27 RenameFile Renames a specified file. If the command has “A” switch provided, it will rename a specified directory.
28 DownloadTCP Reads a specified file and sends it to the C2 server.
29 UploadTCP Writes data provided by the C2 to a specified file.
30 DownloadURL Downloads a file from a specified URL. The C2 will provide the URL to download from in the format “<domain or IP>|A|<filename>|A|<file extension>|A|<path/URL>”.
31 RefreshLog Sends the contents of the log file at “C:\bootloader.dec” to the C2 server.
32 ClearLog Deletes the log file at “C:\bootloader.dec” from the system.
36 MonitorCounts Uses the GetSystemMetrics API function to determine how many monitors are connected to the system.
37 PcBounds Sends the height and width of a specified monitor to the C2.
38 ShortLinkFolder Lists the contents of a special folder based on a value between 1 and 4: 1) Lists Desktop 2) Lists %TEMP% folder 3) Lists Cookies Folder 4) Lists My Documents folder

Some of the values within the previously mentioned enumeration are not within the command handler. Unit 42 found only two of these specific values and found in the malware, specifically “Pipe” and “Status”, which were used in network communications to designate the type of response the Trojan was sending to the C2. It does not appear that uWarrior uses the “Plugin”, “ErSoftware”, “RemoteDesktop”, “UnblockEverything”, “BlockEverything” values from within the enumeration, suggesting that the malware author did not remove these values from the enumeration even though their functionality was removed from the Trojan.

No Honor Amongst Thieves

Unit 42 researchers’ examination of uWarrior has led to the discovery of suspected progenitor samples. These samples, identified as the for-sale ctOS RAT, contain similar configuration structures and share several functions with uWarrior samples. The ctOS RAT contains a significant amount of functionality compared to the uWarrior command set, suggesting that uWarrior could be a stripped down alternative.

uWarrior’s configuration contains all of the same fields as ctOS, as well as an additional field (bool_2 in GStruct2 stucture in Figure 4), used to toggle whether “warrior.dat” should be utilized to store the path on the file system to the executable. Samples of both RATs contain a GUID field (string_2 fields in Figure 4), “TEST”, which is used to define the path where the executable will be dropped.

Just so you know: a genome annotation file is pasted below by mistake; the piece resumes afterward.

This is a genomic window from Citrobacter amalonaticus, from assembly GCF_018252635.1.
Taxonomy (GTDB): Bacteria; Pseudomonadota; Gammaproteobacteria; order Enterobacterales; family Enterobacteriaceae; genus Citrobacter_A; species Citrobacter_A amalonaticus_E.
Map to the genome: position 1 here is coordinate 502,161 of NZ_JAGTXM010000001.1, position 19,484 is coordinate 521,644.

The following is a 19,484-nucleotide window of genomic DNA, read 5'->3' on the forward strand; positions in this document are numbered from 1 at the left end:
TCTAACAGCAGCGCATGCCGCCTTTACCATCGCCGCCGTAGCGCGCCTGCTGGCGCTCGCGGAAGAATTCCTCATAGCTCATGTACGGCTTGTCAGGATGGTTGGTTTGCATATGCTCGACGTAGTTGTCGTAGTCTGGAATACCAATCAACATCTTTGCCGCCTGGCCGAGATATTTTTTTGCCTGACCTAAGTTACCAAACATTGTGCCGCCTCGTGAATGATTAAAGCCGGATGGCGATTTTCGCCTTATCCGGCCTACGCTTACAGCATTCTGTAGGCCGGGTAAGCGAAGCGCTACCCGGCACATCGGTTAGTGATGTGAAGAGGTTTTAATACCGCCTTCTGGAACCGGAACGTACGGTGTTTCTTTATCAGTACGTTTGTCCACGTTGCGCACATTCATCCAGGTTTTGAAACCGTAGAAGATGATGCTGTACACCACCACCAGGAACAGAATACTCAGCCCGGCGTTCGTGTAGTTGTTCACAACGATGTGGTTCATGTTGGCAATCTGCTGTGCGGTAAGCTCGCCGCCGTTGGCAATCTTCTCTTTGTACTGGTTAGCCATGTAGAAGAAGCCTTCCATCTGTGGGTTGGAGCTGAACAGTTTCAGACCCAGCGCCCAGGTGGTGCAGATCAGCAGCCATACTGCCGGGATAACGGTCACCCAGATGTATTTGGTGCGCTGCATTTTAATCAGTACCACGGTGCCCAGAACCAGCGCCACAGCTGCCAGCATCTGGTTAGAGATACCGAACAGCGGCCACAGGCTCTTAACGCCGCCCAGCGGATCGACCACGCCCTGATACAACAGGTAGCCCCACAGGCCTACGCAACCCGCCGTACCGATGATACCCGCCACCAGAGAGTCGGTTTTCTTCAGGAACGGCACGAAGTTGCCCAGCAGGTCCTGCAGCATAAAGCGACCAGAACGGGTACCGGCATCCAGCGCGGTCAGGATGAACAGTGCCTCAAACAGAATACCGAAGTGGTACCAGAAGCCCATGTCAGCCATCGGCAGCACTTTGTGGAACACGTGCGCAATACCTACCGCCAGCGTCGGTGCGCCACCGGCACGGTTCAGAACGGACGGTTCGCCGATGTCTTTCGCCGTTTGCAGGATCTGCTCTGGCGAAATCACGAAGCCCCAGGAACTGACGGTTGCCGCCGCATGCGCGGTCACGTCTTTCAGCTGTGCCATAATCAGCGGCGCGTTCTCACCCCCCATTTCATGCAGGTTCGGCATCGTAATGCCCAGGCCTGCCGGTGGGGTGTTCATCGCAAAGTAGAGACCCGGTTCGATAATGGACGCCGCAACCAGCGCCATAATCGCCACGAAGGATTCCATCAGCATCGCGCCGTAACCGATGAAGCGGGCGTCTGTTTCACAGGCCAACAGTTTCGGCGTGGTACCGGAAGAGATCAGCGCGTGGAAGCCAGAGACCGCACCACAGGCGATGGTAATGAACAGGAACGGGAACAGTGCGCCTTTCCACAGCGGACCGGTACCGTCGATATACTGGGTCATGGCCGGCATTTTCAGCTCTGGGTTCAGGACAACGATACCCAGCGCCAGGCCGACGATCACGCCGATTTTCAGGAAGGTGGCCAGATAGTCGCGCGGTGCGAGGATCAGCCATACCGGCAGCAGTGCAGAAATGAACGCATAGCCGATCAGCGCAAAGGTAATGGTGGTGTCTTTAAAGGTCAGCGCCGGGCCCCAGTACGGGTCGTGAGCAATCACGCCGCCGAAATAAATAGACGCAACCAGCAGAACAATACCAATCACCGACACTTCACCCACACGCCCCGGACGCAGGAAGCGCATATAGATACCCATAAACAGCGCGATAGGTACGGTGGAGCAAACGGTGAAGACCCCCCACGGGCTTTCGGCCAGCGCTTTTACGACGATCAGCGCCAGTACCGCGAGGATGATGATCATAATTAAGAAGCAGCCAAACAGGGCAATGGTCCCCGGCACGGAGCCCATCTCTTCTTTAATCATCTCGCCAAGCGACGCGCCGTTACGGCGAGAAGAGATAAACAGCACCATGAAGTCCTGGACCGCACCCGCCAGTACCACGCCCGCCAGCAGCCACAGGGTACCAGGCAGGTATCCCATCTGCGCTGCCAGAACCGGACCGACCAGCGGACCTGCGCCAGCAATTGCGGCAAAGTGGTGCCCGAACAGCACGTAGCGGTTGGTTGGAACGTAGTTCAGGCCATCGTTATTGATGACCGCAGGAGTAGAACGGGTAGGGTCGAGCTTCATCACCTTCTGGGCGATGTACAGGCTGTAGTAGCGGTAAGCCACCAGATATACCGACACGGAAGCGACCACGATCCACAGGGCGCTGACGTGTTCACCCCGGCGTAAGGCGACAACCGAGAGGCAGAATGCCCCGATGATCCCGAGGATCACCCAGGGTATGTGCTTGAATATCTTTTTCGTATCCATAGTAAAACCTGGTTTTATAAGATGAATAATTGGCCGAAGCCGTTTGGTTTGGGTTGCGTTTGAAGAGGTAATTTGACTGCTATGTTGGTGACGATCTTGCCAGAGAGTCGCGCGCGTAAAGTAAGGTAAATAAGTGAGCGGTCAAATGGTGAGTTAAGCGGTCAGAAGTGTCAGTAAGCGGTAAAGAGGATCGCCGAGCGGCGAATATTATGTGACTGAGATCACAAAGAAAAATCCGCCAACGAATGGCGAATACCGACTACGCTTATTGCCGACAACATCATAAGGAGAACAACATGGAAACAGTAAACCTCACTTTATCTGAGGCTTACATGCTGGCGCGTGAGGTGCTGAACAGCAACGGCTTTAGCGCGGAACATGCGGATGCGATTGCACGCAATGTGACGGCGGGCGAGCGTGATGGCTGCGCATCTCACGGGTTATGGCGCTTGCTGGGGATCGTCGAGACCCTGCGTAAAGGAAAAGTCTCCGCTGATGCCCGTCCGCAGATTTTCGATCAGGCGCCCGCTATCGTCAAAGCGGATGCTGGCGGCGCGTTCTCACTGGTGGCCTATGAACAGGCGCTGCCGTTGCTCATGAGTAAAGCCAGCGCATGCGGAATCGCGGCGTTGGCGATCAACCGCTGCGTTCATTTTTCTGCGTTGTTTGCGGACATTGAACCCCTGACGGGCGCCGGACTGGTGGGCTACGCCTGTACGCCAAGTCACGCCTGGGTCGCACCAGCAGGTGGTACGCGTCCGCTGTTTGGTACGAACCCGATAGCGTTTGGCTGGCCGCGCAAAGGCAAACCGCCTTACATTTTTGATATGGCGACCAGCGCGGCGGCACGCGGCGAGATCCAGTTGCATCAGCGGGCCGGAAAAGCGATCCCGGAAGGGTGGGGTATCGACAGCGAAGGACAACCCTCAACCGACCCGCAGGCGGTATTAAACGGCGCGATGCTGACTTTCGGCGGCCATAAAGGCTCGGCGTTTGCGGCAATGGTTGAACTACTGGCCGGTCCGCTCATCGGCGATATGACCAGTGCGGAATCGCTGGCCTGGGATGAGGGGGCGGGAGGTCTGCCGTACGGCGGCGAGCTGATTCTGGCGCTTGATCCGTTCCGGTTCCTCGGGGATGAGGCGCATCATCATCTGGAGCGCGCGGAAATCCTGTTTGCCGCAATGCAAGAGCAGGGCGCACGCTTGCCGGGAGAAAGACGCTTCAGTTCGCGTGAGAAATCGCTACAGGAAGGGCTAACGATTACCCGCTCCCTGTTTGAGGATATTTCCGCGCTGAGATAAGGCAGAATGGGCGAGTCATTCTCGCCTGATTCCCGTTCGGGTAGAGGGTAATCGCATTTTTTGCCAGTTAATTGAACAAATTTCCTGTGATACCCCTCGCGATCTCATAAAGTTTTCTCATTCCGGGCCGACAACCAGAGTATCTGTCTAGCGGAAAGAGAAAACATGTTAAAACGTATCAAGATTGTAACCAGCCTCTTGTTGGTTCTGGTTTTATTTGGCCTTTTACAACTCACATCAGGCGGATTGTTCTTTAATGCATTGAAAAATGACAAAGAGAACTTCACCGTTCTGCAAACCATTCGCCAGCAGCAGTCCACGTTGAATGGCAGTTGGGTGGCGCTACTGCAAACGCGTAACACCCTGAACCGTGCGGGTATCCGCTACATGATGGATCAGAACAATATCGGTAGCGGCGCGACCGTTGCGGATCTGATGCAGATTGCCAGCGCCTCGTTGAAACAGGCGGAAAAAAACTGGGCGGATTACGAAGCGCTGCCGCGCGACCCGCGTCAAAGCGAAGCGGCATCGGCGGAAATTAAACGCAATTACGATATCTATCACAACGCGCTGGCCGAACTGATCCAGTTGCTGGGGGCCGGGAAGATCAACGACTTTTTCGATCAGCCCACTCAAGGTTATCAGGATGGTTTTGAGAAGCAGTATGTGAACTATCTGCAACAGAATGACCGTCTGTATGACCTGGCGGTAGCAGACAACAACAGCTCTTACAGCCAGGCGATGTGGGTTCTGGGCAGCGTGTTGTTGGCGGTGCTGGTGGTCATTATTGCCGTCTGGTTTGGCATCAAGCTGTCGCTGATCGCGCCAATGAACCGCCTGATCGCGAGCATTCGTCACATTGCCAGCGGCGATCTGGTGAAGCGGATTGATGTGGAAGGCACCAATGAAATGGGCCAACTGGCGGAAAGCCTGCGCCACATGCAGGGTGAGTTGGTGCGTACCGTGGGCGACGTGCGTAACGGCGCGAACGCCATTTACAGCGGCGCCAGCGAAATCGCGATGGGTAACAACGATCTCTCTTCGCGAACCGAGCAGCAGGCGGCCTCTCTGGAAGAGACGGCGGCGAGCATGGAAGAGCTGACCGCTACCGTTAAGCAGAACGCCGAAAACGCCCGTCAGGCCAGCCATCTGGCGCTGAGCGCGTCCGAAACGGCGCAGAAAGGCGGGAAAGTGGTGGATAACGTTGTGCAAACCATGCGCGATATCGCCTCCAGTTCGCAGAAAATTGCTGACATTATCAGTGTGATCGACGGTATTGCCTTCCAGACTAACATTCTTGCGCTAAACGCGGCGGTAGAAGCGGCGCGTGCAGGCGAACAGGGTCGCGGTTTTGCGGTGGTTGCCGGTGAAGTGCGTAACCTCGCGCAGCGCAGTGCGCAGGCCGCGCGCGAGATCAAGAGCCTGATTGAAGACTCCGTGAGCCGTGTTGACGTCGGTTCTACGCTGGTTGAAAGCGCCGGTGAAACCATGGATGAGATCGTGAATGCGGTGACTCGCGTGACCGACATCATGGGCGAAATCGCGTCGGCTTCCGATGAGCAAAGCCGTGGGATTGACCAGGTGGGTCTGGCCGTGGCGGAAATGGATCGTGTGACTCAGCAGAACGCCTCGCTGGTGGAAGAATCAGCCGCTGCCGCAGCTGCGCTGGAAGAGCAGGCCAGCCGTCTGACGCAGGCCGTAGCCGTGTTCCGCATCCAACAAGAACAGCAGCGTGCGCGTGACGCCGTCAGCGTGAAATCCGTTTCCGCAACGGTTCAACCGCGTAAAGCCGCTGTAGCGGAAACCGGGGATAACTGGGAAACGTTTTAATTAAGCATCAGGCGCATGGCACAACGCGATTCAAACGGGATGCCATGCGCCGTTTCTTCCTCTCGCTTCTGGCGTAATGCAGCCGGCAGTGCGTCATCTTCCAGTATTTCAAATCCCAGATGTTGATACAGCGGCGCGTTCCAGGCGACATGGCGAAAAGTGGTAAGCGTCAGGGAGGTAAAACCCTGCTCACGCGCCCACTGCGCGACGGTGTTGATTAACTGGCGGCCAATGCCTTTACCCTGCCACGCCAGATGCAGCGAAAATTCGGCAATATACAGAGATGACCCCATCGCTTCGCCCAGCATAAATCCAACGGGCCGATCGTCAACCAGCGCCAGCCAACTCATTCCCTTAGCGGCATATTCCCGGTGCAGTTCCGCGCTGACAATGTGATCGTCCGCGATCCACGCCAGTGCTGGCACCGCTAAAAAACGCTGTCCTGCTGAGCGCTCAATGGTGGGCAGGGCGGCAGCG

uwarriorblogpic4

Figure 4 Comparison of uWarrior (GStruct2) and ctOS (Struct4) Configurations

In addition to sharing similar configurations, it appears that the uWarrior author borrowed code from the ctOS RAT. uWarrior’s helper DLL (used to handle several of uWarriors functionality) has two functions that directly overlap with functions from ctOS source code, specifically one that gets the size of a specified file and the second that enumerates the mounted storage volumes.

Static analysis of ctOS and uWarrior samples reveals Italian language strings. These Italian strings are part of PDB paths and are prevalent throughout .net manifest data. This lends additional strength to the linkage between ctOS and uWarrior, as the former’s control panel demos are also in Italian.

Palo Alto Networks WildFire identifies the exploit files and malware used in these attacks as malicious. Palo Alto Networks AutoFocus users can view the analysis related to these files using the uWarrior tag.

Indicators

Sample Hashes

WindowsUpdate.exe,5dce01ec5e1bc1b4f5012e0b4bf16532206284fc8c64cfb8dcf907f45caf98fc

Windows_Update.UtilityWarrior.dll,f4aa83297844eb8297711e32554e41f677cce290732171583199a57fb7a0674b

ammendment.doc, a6dea088c9e2c9191e4c2fc4ece7b7b7bd3f034f444362d35c8765f6ec4bd279

WUPOS_update.doc, 57a5d0da72655df9c5ca9137df7210b86845eeabae488537c70e36587274937c

File system indicators

%AppData%\Local\Temp\bootloader.dec

%AppData%\Roaming\warriors.dat

Network indicators

login.collegefan.org

login.loginto.me

63.142.245.12

23.249.225.140